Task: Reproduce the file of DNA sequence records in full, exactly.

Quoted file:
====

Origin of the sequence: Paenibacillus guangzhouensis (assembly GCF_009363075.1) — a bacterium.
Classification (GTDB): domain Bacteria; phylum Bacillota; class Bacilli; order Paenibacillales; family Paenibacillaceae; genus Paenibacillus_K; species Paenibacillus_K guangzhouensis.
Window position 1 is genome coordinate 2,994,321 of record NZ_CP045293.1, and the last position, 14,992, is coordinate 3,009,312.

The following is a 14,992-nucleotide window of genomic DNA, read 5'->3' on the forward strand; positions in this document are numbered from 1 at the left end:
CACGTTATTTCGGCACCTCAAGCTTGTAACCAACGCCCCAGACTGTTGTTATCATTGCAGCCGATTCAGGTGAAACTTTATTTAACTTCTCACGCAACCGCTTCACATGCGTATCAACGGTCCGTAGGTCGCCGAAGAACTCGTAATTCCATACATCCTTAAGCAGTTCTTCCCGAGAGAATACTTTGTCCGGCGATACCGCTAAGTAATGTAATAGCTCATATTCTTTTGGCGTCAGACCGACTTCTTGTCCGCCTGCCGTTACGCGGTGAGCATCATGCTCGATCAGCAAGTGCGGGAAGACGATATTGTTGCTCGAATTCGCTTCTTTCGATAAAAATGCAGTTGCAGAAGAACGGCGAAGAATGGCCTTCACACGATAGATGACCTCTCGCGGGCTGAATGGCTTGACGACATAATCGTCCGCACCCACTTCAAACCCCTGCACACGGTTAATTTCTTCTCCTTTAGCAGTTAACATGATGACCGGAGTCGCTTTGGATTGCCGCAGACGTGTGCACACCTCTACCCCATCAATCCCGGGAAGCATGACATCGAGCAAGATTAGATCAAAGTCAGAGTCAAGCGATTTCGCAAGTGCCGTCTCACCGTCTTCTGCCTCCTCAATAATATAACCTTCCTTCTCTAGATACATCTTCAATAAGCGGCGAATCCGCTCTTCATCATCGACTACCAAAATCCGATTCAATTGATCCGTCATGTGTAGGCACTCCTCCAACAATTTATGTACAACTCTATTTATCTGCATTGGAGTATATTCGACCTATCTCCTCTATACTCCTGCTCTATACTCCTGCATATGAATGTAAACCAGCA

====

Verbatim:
Origin of the sequence: Paenibacillus guangzhouensis (assembly GCF_009363075.1) — a bacterium.
Classification (GTDB): domain Bacteria; phylum Bacillota; class Bacilli; order Paenibacillales; family Paenibacillaceae; genus Paenibacillus_K; species Paenibacillus_K guangzhouensis.
Window position 1 is genome coordinate 2,994,321 of record NZ_CP045293.1, and the last position, 14,992, is coordinate 3,009,312.

The following is a 14,992-nucleotide window of genomic DNA, read 5'->3' on the forward strand; positions in this document are numbered from 1 at the left end:
CACGTTATTTCGGCACCTCAAGCTTGTAACCAACGCCCCAGACTGTTGTTATCATTGCAGCCGATTCAGGTGAAACTTTATTTAACTTCTCACGCAACCGCTTCACATGCGTATCAACGGTCCGTAGGTCGCCGAAGAACTCGTAATTCCATACATCCTTAAGCAGTTCTTCCCGAGAGAATACTTTGTCCGGCGATACCGCTAAGTAATGTAATAGCTCATATTCTTTTGGCGTCAGACCGACTTCTTGTCCGCCTGCCGTTACGCGGTGAGCATCATGCTCGATCAGCAAGTGCGGGAAGACGATATTGTTGCTCGAATTCGCTTCTTTCGATAAAAATGCAGTTGCAGAAGAACGGCGAAGAATGGCCTTCACACGATAGATGACCTCTCGCGGGCTGAATGGCTTGACGACATAATCGTCCGCACCCACTTCAAACCCCTGCACACGGTTAATTTCTTCTCCTTTAGCAGTTAACATGATGACCGGAGTCGCTTTGGATTGCCGCAGACGTGTGCACACCTCTACCCCATCAATCCCGGGAAGCATGACATCGAGCAAGATTAGATCAAAGTCAGAGTCAAGCGATTTCGCAAGTGCCGTCTCACCGTCTTCTGCCTCCTCAATAATATAACCTTCCTTCTCTAGATACATCTTCAATAAGCGGCGAATCCGCTCTTCATCATCGACTACCAAAATCCGATTCAATTGATCCGTCATGTGTAGGCACTCCTCCAACAATTTATGTACAACTCTATTTATCTGCATTGGAGTATATTCGACCTATCTCCTCTATACTCCTGCTCTATACTCCTGCATATGAATGTAAACCAGCA